On paper, the company promises an estimated playback of 35 hours with noise cancellation and 45 hours without it. To test this, I started using the headphones when the battery reading read 70 per cent. It may sound surprising, but the reading didn’t change even after four hours of continuous playback, with noise cancellation on.
Even though I am at home these days and haven’t really got a chance to take these out, you can expect them to last for between a week to 10 days on a single charge, even while commuting.
In fact, Sony is offering you an hour of playback from 10 minutes of charging which is impressive.
Sony WH-CH710N review: Audio Performance
The Sony WH-CH710N aren’t the best headphones I have used, by far. But, while I have been really critical of the design, I can still pass them when it comes to audio performance. They got most things right for their price point, with some exceptions that are likely to make a difference to audiophiles.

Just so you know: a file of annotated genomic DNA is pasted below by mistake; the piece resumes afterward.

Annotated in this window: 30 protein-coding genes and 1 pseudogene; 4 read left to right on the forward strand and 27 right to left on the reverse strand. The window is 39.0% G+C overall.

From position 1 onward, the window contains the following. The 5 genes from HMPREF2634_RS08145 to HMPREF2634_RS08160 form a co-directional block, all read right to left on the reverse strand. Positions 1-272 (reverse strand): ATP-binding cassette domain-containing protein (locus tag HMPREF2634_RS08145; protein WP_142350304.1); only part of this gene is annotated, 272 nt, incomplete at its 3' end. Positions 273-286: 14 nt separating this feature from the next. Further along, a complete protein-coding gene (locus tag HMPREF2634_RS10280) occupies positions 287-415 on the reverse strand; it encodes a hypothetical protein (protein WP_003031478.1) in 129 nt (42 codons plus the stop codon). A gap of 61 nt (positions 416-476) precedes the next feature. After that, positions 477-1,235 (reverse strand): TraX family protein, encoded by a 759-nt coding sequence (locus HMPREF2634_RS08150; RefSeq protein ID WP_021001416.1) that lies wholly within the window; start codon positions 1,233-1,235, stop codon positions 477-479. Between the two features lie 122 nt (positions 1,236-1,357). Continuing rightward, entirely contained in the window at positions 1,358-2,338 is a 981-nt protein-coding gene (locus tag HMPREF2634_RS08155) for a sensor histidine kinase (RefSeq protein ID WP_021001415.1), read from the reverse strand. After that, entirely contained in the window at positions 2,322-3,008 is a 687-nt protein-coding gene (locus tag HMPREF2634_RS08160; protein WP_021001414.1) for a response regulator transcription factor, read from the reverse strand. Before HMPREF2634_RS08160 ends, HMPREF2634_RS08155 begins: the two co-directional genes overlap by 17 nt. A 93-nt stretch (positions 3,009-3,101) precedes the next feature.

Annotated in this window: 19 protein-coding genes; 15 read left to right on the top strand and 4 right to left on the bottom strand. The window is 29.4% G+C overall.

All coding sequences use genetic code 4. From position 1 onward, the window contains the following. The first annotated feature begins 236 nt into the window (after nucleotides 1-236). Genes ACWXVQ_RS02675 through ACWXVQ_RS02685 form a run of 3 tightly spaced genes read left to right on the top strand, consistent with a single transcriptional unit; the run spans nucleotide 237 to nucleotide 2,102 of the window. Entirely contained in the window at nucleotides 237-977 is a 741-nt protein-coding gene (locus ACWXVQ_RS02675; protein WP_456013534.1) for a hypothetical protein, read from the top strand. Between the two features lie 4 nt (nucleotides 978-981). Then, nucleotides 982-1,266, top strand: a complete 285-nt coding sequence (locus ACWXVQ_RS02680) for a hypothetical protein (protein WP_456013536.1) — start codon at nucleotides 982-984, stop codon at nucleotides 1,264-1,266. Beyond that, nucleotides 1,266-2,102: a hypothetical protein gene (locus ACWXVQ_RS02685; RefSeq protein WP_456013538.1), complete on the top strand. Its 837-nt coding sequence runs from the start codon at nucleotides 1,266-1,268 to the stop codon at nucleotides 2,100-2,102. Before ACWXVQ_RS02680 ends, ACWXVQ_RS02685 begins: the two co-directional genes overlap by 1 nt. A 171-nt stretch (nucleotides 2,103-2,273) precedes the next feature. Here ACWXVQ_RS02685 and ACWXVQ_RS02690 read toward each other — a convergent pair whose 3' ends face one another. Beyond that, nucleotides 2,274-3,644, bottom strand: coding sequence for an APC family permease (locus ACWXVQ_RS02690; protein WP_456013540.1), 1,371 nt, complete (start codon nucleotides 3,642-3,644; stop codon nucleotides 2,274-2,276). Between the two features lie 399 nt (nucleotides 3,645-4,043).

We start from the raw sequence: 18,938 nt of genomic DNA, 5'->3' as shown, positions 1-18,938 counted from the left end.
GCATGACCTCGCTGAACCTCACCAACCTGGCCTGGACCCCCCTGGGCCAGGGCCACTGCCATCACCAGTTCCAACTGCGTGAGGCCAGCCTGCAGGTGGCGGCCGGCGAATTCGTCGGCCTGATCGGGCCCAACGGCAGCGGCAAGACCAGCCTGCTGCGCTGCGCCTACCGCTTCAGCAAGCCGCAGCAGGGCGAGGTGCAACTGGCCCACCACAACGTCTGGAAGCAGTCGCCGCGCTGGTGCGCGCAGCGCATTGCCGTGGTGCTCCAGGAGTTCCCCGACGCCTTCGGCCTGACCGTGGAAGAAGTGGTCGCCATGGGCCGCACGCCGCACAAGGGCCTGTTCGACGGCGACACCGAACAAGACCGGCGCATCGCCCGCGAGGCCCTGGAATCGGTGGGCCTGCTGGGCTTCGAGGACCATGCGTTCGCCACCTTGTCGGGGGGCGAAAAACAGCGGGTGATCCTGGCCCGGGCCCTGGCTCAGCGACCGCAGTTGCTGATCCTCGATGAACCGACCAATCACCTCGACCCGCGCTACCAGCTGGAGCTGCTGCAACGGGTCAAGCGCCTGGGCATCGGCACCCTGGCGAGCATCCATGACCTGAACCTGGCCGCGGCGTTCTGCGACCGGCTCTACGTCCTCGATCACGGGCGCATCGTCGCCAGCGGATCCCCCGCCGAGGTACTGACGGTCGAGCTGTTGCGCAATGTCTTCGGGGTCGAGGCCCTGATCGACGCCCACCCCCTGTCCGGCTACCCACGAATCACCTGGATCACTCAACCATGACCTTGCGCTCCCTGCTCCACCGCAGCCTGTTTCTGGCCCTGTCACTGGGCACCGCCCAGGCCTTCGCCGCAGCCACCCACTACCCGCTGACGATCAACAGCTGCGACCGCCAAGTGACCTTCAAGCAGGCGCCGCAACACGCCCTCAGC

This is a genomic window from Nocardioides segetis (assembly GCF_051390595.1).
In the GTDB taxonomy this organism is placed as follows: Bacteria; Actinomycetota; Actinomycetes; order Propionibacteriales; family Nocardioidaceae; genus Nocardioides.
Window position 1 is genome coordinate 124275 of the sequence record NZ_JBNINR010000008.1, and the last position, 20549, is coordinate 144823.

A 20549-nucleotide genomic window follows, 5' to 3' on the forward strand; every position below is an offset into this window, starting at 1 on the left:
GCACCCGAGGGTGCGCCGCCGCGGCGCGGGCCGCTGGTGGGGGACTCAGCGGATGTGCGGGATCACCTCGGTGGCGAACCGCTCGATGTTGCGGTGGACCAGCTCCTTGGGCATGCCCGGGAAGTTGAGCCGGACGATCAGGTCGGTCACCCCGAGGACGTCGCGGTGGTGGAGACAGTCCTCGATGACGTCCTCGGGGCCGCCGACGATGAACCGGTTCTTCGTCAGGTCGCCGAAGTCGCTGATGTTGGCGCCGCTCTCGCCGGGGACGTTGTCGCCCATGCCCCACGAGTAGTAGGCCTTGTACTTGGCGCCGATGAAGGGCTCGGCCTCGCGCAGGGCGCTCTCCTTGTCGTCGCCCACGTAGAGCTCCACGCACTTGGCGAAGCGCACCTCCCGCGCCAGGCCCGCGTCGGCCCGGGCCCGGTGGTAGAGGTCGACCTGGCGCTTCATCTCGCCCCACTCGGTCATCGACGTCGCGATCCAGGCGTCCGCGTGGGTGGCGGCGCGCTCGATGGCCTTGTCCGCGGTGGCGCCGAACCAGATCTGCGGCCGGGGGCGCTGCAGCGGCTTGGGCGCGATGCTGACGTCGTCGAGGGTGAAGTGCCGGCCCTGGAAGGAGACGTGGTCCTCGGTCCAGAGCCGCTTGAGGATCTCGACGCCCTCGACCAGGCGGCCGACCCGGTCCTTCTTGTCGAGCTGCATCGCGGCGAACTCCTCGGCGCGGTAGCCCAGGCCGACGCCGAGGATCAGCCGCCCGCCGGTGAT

The key to enjoy audio on these headphones is by keeping your expectations low. At no point you will be overwhelmed by the sound quality but at the same time, there will hardly be a moment where you will be let down.
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The WH-CH710N come with 30-mm drivers with a frequency range of 20 to 20,000 Hz. They support limited codecs including SBC and AAC.
I played a number of tracks starting with ‘Blinding Lights’ from The Weekend, ‘Be Kind’ by Marshmello and ‘Memories’ by Maroon 5. Lending my support to Vocal for Local, I also played ‘Mukti’ and ‘Bali’ by Ritviz, ‘Sapnon Se Bhare Naina’ by Shankar Mahadevan and ‘Rehna Tu’ by AR Rahman.
The audio output was satisfactory. I liked the fact the bass wasn’t enhanced artificially and an AR Rahman song sounded as good and clear as one by Marshmello.
I did face some issues while streaming content. For example, I was watching an episode of White Lines and it almost felt like that the dialogues are echoing in my ears. The problem was more evident as I increased the volume.